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Social anxiety increases visible anxiety signs during social encounters but does not impair performance

Research output: Contribution to journalArticle

Trevor Thompson, Nejra Van Zalk, Christopher Marshall, Melanie Sargeant, Brendon Stubbs

Original languageEnglish
Article number24
JournalBMC Psychology
Issue number1
Accepted/In press8 Apr 2019
Published23 Apr 2019

King's Authors


Background: Preliminary evidence suggests that impairment of social performance in socially anxious individuals may be specific to selective aspects of performance and be more pronounced in females. This evidence is based primarily on contrasting results from studies using all-male or all-female samples or that differ in type of social behaviour assessed. However, methodological differences (e.g. statistical power, participant population) across these studies means it is difficult to determine whether behavioural or gender-specific effects are genuine or artefactual. The current study examined whether the link between social anxiety and social behaviour was dependent upon gender and the behavioural dimension assessed within the same study under methodologically homogenous conditions.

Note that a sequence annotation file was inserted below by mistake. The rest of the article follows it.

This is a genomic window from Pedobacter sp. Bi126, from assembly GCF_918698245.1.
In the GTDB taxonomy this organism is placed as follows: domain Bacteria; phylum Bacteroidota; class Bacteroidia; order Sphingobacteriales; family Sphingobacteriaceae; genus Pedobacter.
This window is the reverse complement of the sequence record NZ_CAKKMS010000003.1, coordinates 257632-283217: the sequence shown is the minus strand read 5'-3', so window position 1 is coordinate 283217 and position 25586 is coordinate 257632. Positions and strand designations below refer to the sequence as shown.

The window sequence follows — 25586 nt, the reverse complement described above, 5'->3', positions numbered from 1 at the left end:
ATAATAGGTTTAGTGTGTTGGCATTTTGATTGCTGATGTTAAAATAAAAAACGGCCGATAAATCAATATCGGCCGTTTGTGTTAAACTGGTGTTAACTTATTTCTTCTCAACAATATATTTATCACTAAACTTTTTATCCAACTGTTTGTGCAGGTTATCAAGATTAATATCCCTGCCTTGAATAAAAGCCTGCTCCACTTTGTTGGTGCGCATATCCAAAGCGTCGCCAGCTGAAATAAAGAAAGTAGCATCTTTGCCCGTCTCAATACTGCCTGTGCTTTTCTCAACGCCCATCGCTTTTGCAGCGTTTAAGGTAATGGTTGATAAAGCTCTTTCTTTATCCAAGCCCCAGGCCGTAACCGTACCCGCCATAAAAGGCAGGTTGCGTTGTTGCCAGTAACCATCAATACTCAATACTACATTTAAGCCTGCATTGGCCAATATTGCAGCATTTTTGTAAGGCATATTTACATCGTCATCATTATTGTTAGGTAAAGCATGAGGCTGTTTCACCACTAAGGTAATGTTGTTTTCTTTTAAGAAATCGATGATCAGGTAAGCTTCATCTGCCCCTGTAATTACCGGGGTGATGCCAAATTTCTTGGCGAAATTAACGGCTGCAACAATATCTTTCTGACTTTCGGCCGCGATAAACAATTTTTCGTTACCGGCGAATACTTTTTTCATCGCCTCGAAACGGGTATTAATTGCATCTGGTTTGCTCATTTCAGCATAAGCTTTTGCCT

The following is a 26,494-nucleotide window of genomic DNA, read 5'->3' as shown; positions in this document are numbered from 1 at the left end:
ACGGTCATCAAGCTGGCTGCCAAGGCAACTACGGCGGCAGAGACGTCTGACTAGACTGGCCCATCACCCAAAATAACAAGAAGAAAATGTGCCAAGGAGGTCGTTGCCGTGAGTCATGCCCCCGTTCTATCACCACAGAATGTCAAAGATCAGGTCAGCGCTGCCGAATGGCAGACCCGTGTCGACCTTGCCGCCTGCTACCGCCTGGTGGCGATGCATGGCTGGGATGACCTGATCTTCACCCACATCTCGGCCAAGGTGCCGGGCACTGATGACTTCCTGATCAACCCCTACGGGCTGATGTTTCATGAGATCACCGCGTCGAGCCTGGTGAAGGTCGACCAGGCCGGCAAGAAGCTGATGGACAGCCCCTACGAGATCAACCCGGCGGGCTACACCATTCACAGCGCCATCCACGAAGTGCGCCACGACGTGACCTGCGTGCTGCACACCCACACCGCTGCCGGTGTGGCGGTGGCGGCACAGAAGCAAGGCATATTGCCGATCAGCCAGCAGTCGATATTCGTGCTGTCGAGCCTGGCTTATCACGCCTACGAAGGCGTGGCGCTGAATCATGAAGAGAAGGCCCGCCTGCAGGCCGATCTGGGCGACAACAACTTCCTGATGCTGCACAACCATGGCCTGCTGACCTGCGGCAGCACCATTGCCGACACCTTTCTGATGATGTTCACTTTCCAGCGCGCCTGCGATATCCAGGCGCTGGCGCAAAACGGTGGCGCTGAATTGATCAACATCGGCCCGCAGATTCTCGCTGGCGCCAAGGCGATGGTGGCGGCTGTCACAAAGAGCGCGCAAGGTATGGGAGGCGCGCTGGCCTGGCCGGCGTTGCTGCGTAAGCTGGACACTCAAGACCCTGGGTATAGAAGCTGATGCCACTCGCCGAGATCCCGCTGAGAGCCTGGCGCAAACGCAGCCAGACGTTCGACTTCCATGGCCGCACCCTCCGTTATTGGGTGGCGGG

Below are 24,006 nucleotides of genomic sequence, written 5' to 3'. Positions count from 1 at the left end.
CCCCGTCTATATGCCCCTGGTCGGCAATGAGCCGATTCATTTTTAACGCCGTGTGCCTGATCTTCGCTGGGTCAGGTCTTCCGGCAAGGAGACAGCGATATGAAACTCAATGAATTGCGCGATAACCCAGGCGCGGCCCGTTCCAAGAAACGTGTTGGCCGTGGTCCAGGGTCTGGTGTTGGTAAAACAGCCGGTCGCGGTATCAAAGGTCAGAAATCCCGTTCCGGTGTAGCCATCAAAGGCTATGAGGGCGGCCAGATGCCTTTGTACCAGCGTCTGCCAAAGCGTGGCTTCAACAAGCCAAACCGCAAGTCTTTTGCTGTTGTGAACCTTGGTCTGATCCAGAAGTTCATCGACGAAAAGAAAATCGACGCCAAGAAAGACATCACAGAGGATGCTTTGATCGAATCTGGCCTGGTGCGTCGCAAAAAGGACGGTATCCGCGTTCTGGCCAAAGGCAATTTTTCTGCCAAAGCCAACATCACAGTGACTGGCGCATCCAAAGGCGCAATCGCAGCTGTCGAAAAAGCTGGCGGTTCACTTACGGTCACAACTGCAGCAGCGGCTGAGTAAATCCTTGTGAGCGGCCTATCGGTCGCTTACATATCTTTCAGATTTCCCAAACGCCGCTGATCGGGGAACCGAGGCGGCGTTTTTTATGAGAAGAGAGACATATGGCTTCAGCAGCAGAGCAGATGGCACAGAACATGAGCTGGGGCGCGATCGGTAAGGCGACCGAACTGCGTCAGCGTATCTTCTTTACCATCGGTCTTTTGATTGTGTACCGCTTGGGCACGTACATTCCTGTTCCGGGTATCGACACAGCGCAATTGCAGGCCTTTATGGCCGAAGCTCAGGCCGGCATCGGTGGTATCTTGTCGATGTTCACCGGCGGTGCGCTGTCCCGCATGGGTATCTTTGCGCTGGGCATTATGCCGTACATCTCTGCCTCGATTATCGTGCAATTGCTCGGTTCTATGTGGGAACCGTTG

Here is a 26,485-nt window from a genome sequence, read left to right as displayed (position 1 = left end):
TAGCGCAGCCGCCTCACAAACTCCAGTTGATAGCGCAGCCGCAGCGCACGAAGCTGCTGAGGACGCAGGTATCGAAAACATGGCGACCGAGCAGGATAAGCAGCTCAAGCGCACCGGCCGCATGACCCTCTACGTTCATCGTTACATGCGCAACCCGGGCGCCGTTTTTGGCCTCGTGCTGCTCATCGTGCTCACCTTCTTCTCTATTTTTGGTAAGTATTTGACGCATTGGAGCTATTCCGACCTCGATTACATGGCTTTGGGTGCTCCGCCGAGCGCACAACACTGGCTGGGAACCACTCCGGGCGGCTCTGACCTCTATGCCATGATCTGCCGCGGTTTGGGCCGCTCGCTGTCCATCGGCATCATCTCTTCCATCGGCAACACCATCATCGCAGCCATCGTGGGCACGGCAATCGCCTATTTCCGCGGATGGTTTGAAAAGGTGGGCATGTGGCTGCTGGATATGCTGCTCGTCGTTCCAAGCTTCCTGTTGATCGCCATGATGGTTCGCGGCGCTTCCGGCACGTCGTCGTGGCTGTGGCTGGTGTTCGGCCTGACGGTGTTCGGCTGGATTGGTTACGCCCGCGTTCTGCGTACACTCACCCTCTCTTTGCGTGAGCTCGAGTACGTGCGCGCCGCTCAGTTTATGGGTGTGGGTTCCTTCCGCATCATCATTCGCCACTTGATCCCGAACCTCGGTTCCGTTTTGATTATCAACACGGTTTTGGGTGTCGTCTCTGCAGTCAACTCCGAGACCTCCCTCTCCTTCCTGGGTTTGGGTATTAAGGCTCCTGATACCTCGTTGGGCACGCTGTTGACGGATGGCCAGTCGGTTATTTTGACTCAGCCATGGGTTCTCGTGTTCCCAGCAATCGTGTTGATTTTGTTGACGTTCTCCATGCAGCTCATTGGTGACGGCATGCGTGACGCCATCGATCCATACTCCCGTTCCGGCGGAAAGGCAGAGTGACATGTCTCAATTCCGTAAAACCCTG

Methods: Ninety-three university students (45 males, 48 females) with a mean age of 25.6 years and varying in their level of social anxiety underwent an interaction and a speech task. The speech task involved giving a brief impromptu presentation in front of a small group of three people, while the interaction task involved "getting to know" an opposite-sex confederate. Independent raters assessed social performance on 5 key dimensions from Fydrich's Social Performance Rating Scale. 

Results: Regression analysis revealed a significant moderate association of social anxiety with behavioral discomfort (e.g., fidgeting, trembling) for interaction and speech tasks, but no association with other performance dimensions (e.g., verbal fluency, quality of verbal expression). No sex differences were found. 

Conclusions: These results suggest that the impairing effects of social anxiety within the non-clinical range may exacerbate overt behavioral agitation during high demand social challenges but have little impact on other observable aspects of performance quality.

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